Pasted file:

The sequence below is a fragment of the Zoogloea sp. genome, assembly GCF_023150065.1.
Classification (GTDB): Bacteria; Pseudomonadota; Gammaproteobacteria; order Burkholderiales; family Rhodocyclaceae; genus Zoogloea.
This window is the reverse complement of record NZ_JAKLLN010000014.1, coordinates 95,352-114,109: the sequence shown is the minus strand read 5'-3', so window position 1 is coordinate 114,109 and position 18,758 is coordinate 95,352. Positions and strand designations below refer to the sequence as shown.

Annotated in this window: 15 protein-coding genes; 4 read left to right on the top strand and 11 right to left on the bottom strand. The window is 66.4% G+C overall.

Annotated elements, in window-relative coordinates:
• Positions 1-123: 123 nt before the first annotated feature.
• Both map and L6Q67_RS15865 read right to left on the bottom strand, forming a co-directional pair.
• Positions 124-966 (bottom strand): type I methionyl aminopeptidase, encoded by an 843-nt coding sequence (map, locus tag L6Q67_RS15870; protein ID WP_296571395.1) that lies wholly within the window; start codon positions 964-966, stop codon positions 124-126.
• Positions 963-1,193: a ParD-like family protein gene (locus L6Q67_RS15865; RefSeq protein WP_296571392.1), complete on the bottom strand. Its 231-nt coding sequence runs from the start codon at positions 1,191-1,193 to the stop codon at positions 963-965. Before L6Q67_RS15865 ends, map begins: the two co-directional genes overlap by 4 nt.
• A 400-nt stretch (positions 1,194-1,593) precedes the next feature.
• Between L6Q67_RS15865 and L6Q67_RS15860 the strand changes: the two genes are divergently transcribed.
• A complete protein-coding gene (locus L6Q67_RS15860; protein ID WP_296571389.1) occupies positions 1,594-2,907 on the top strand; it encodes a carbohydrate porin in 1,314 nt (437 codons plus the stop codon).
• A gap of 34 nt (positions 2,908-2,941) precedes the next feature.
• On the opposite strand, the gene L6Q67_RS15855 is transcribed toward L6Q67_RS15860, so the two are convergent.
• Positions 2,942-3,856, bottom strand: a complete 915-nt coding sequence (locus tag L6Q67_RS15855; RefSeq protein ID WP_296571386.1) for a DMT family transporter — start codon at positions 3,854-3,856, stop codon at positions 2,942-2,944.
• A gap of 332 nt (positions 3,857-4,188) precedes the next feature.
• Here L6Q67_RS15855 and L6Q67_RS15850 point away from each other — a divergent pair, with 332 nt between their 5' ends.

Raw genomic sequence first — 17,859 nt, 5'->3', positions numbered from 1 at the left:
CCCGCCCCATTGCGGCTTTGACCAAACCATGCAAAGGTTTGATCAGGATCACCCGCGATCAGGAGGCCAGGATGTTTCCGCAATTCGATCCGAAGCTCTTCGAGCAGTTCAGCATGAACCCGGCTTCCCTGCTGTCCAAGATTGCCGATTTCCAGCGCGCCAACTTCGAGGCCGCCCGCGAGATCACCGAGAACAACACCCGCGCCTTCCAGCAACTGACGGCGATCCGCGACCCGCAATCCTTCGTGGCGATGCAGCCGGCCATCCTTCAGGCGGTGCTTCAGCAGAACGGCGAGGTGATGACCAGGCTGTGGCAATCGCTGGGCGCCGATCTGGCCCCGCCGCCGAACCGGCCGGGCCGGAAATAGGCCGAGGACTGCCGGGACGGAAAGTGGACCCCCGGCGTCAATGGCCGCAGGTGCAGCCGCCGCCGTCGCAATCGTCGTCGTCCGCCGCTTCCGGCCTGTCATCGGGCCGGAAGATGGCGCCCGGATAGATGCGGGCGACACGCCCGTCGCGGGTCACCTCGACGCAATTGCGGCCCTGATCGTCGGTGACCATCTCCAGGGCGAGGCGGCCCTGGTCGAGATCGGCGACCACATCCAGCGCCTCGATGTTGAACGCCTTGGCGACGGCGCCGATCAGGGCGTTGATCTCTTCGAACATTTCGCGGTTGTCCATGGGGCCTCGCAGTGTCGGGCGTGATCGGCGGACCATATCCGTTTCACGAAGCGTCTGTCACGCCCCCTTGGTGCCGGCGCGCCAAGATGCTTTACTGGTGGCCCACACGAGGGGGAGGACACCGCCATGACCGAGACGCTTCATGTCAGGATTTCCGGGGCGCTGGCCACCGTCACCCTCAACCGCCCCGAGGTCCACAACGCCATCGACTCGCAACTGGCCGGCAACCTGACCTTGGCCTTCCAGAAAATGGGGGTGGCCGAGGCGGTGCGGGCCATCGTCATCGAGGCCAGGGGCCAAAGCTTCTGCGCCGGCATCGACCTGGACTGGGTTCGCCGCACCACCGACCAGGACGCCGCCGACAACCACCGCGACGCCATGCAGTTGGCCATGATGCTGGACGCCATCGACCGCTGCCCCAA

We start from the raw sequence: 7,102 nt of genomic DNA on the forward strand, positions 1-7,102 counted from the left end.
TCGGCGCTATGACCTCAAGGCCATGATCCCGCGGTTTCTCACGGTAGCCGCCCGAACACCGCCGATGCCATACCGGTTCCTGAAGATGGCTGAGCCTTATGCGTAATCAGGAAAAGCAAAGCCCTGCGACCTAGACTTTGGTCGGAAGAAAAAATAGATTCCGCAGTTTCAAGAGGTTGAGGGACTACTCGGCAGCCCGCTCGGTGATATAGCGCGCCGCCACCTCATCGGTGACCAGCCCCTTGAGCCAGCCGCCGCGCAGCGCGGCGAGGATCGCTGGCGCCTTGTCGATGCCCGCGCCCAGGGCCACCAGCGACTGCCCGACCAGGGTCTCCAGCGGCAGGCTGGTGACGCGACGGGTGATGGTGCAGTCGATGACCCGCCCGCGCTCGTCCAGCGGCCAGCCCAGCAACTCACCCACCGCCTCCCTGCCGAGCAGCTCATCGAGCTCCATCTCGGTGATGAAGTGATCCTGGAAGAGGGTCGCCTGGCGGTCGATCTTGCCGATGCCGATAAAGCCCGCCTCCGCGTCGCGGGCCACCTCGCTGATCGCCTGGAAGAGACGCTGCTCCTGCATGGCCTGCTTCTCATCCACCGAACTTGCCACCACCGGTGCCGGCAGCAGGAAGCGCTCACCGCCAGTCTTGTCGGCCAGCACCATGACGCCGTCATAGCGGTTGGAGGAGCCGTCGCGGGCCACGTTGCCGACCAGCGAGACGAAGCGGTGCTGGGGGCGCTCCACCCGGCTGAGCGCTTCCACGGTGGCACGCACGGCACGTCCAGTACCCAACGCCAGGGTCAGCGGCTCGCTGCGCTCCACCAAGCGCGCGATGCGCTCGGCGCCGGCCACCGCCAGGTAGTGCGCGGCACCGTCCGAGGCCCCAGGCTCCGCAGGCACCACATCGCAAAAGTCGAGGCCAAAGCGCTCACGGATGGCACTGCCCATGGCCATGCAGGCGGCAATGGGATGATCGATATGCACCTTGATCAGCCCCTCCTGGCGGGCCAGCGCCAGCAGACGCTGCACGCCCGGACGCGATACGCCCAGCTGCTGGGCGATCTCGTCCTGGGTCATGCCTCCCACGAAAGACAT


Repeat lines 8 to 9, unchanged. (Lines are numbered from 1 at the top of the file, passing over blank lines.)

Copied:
• Positions 124-966 (bottom strand): type I methionyl aminopeptidase, encoded by an 843-nt coding sequence (map, locus tag L6Q67_RS15870; protein ID WP_296571395.1) that lies wholly within the window; start codon positions 964-966, stop codon positions 124-126.
• Positions 963-1,193: a ParD-like family protein gene (locus L6Q67_RS15865; RefSeq protein WP_296571392.1), complete on the bottom strand. Its 231-nt coding sequence runs from the start codon at positions 1,191-1,193 to the stop codon at positions 963-965. Before L6Q67_RS15865 ends, map begins: the two co-directional genes overlap by 4 nt.